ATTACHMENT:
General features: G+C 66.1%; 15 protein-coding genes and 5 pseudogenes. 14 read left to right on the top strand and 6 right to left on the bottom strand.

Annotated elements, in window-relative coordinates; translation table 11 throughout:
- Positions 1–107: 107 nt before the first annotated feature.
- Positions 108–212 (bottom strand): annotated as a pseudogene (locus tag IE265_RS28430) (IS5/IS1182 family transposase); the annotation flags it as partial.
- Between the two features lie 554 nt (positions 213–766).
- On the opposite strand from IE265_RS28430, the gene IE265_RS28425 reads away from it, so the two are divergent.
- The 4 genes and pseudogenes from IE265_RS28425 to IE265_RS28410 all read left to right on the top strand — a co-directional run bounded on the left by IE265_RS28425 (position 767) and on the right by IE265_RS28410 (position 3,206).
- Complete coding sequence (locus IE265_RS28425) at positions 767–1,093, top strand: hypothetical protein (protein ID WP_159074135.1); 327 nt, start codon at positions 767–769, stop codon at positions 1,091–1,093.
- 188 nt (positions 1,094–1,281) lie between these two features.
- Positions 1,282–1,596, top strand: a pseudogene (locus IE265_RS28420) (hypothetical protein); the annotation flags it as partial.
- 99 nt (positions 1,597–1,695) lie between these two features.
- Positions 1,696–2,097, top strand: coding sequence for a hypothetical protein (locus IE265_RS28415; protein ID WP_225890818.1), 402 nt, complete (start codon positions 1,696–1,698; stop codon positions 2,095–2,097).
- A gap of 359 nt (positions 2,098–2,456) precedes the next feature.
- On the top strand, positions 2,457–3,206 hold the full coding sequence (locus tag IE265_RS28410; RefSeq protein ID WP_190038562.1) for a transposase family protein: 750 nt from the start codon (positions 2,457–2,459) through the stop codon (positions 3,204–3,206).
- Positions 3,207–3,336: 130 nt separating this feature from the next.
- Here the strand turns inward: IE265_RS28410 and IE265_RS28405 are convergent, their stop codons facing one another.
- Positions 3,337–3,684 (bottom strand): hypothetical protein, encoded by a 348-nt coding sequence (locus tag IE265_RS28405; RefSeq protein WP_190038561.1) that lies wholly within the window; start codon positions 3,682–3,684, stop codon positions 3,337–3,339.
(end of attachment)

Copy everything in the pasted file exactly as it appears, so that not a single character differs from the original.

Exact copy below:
General features: G+C 66.1%; 15 protein-coding genes and 5 pseudogenes. 14 read left to right on the top strand and 6 right to left on the bottom strand.

Annotated elements, in window-relative coordinates; translation table 11 throughout:
- Positions 1–107: 107 nt before the first annotated feature.
- Positions 108–212 (bottom strand): annotated as a pseudogene (locus tag IE265_RS28430) (IS5/IS1182 family transposase); the annotation flags it as partial.
- Between the two features lie 554 nt (positions 213–766).
- On the opposite strand from IE265_RS28430, the gene IE265_RS28425 reads away from it, so the two are divergent.
- The 4 genes and pseudogenes from IE265_RS28425 to IE265_RS28410 all read left to right on the top strand — a co-directional run bounded on the left by IE265_RS28425 (position 767) and on the right by IE265_RS28410 (position 3,206).
- Complete coding sequence (locus IE265_RS28425) at positions 767–1,093, top strand: hypothetical protein (protein ID WP_159074135.1); 327 nt, start codon at positions 767–769, stop codon at positions 1,091–1,093.
- 188 nt (positions 1,094–1,281) lie between these two features.
- Positions 1,282–1,596, top strand: a pseudogene (locus IE265_RS28420) (hypothetical protein); the annotation flags it as partial.
- 99 nt (positions 1,597–1,695) lie between these two features.
- Positions 1,696–2,097, top strand: coding sequence for a hypothetical protein (locus IE265_RS28415; protein ID WP_225890818.1), 402 nt, complete (start codon positions 1,696–1,698; stop codon positions 2,095–2,097).
- A gap of 359 nt (positions 2,098–2,456) precedes the next feature.
- On the top strand, positions 2,457–3,206 hold the full coding sequence (locus tag IE265_RS28410; RefSeq protein ID WP_190038562.1) for a transposase family protein: 750 nt from the start codon (positions 2,457–2,459) through the stop codon (positions 3,204–3,206).
- Positions 3,207–3,336: 130 nt separating this feature from the next.
- Here the strand turns inward: IE265_RS28410 and IE265_RS28405 are convergent, their stop codons facing one another.
- Positions 3,337–3,684 (bottom strand): hypothetical protein, encoded by a 348-nt coding sequence (locus tag IE265_RS28405; RefSeq protein WP_190038561.1) that lies wholly within the window; start codon positions 3,682–3,684, stop codon positions 3,337–3,339.